Place, publisher, year, edition, pages
2018. Vol. 122, no 31, p. 17706-17717
National Category
Physical Sciences Theoretical Chemistry Condensed Matter Physics
Research subject
Physics with spec. in Atomic, Molecular and Condensed Matter Physics
Identifiers
URN: urn:nbn:se:uu:diva-355118DOI: 10.1021/acs.jpcc.8b06475ISI: 000441484600014OAI: oai:DiVA.org:uu-355118DiVA, id: diva2:1228912
Funder
Swedish Research Council, VR 2014-3776Carl Tryggers foundation
Note

Title in thesis list of papers: Lone Pair Delocalization Effect within Electron Donor Molecules:The Case of Triphenylamine (TPA) and Its Thiophene-Analog(DPTA)

Available from: 2018-06-29 Created: 2018-06-29 Last updated: 2018-10-15Bibliographically approved
In thesis
1. Synchrotron Radiation Studies of Molecular Building Blocks for Functional Materials
Open this publication in new window or tab >>Synchrotron Radiation Studies of Molecular Building Blocks for Functional Materials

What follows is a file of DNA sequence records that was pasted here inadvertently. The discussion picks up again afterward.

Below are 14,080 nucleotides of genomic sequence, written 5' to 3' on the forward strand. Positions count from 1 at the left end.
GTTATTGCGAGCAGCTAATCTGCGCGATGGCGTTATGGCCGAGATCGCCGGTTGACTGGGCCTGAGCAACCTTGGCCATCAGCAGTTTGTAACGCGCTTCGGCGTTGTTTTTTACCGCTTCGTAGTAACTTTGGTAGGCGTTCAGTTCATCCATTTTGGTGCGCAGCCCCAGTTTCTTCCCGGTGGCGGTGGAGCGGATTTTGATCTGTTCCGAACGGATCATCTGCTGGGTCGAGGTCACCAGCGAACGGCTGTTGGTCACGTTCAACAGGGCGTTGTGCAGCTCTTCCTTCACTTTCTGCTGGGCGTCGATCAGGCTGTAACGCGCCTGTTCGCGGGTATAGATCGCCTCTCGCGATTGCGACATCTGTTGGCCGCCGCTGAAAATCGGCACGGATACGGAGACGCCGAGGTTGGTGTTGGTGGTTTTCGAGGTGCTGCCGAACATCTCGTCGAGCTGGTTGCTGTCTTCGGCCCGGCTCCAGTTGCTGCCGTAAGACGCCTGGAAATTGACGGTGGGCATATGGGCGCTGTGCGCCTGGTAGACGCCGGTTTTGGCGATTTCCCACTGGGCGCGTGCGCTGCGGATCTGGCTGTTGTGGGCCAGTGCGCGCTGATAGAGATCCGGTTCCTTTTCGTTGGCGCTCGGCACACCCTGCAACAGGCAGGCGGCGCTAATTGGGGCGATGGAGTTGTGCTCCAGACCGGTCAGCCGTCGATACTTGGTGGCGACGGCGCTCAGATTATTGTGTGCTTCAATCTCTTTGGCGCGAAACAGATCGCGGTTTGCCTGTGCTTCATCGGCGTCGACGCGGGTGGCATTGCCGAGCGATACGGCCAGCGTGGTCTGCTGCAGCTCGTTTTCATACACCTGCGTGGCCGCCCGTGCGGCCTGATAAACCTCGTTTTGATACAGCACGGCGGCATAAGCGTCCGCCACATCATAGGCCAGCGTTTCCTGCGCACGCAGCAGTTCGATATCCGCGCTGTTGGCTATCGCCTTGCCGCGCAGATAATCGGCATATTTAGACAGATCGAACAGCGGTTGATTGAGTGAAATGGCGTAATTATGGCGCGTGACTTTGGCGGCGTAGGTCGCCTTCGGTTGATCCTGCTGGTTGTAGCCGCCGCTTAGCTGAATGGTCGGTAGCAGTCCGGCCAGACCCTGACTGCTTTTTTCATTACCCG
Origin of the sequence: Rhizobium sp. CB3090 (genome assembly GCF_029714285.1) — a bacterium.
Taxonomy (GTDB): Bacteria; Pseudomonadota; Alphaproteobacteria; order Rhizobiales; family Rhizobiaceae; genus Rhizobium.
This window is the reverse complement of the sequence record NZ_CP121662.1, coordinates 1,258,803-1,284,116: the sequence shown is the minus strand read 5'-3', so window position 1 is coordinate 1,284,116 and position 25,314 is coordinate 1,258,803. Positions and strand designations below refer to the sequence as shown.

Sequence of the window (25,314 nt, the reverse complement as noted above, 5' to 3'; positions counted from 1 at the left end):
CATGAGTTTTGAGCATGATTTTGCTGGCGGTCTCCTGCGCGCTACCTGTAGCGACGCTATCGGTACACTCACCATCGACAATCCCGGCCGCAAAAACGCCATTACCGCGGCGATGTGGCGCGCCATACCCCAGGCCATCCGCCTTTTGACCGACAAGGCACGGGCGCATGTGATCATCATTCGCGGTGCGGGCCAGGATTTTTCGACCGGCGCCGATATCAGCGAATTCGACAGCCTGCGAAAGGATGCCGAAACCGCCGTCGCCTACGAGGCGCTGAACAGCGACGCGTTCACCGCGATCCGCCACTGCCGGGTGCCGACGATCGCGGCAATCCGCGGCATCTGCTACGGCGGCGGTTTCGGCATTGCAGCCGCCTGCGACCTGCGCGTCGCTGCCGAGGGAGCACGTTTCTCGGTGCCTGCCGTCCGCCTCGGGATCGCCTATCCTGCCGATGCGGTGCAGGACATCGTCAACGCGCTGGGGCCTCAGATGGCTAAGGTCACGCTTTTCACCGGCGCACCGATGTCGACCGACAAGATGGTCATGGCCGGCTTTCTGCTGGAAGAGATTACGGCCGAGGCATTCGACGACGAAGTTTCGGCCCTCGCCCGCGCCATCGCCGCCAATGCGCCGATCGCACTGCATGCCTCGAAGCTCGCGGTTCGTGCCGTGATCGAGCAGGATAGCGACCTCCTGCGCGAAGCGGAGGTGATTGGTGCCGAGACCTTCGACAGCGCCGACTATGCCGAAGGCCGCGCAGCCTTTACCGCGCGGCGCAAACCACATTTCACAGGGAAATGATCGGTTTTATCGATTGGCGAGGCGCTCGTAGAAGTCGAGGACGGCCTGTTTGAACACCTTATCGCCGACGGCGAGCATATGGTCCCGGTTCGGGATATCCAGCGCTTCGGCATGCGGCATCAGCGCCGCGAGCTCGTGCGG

2018 (English)Doctoral thesis, comprehensive summary (Other academic)
Abstract [en]

The research on new materials is a primary driving force for progress in human society. One of the most significant research topic nowadays is the development of new functional materials for technological applications, like perovskite implemented in solar cells, and graphene as a representative for the new 2D materials family. It is then crucial to fully understand the functionality of such materials from a fundamental point of view, as a complementary and useful guide to develop/design new devices of improved performance and energy efficiency.